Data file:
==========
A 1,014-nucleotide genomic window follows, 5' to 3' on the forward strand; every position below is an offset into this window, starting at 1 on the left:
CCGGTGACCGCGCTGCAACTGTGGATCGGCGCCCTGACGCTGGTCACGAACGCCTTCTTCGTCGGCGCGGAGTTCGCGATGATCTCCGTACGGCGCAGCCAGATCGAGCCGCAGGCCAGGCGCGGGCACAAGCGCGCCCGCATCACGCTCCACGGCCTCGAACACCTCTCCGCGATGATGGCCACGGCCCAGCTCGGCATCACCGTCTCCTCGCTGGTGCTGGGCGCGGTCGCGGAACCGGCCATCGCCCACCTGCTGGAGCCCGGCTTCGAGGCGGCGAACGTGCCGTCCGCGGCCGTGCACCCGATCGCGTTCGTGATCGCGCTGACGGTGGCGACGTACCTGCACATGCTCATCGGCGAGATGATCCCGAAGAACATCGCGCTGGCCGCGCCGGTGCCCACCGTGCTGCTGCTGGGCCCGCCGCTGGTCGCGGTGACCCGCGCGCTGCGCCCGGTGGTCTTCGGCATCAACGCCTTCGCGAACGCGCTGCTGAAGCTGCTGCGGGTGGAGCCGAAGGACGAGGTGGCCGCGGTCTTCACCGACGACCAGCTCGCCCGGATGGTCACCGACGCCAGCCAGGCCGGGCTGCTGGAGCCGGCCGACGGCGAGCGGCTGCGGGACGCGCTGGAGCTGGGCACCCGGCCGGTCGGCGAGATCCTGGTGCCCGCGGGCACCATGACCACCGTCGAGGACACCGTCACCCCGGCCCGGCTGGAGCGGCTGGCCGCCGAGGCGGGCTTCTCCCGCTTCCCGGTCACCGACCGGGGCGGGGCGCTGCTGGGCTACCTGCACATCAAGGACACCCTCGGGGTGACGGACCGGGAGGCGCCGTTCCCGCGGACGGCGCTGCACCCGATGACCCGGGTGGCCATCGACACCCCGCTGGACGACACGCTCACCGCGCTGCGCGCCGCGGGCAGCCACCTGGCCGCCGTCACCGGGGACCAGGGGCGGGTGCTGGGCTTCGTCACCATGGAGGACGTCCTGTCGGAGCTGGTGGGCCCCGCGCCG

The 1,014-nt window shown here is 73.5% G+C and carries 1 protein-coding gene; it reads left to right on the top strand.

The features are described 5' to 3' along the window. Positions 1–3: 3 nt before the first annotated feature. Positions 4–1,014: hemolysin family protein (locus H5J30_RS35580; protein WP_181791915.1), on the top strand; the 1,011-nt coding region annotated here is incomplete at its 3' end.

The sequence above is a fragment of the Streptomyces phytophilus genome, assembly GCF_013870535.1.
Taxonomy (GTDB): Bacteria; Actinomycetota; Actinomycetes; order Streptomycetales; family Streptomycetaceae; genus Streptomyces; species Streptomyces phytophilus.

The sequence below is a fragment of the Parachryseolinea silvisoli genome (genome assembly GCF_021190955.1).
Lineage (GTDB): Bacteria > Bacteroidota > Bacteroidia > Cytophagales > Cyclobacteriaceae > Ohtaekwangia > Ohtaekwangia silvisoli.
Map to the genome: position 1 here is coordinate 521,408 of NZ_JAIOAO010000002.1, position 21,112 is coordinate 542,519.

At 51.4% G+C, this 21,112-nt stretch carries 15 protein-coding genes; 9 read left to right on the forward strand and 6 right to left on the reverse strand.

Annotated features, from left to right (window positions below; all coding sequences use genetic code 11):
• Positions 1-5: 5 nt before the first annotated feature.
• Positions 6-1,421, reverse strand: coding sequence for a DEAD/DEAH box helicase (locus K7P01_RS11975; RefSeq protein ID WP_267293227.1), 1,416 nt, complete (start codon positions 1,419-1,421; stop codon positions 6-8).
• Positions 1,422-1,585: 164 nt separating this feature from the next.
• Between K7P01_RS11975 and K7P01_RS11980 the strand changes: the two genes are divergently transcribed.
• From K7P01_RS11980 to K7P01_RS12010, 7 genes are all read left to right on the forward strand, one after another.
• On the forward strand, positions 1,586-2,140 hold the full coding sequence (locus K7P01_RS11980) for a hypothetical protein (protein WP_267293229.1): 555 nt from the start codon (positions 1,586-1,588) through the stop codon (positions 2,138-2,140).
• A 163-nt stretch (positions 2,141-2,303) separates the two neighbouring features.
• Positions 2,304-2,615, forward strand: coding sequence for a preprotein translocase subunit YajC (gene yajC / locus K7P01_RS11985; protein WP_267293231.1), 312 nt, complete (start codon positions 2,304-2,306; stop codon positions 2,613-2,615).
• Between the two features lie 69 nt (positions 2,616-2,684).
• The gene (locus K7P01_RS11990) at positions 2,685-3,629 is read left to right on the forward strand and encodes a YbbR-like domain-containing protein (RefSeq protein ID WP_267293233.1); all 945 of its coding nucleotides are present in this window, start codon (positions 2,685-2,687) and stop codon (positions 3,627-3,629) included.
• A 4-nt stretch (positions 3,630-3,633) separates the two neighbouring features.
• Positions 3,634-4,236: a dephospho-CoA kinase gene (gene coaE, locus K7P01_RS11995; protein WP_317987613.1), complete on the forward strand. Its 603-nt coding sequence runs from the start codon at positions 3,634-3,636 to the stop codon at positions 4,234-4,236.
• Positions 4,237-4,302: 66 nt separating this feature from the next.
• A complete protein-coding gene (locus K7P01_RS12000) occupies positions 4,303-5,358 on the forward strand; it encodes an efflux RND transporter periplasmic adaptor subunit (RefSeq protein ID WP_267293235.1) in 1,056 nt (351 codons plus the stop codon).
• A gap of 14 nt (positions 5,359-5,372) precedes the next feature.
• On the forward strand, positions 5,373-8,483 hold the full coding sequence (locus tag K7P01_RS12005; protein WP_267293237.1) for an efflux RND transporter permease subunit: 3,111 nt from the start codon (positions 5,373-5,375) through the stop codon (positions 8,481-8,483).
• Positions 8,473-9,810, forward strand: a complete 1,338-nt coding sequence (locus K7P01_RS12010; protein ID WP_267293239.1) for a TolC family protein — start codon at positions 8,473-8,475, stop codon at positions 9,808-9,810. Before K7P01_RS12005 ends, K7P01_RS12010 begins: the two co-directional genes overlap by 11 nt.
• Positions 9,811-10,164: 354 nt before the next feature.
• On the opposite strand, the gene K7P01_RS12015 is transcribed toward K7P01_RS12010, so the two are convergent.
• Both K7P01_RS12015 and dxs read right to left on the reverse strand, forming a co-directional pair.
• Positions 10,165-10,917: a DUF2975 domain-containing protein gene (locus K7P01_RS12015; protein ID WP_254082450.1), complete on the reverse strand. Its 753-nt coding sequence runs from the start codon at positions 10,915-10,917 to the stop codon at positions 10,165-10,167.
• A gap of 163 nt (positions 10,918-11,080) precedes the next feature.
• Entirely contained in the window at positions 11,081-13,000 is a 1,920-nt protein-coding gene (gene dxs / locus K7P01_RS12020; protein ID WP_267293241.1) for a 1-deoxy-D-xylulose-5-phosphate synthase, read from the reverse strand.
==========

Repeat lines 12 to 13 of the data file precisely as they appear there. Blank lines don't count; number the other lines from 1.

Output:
• Positions 1-5: 5 nt before the first annotated feature.
• Positions 6-1,421, reverse strand: coding sequence for a DEAD/DEAH box helicase (locus K7P01_RS11975; RefSeq protein ID WP_267293227.1), 1,416 nt, complete (start codon positions 1,419-1,421; stop codon positions 6-8).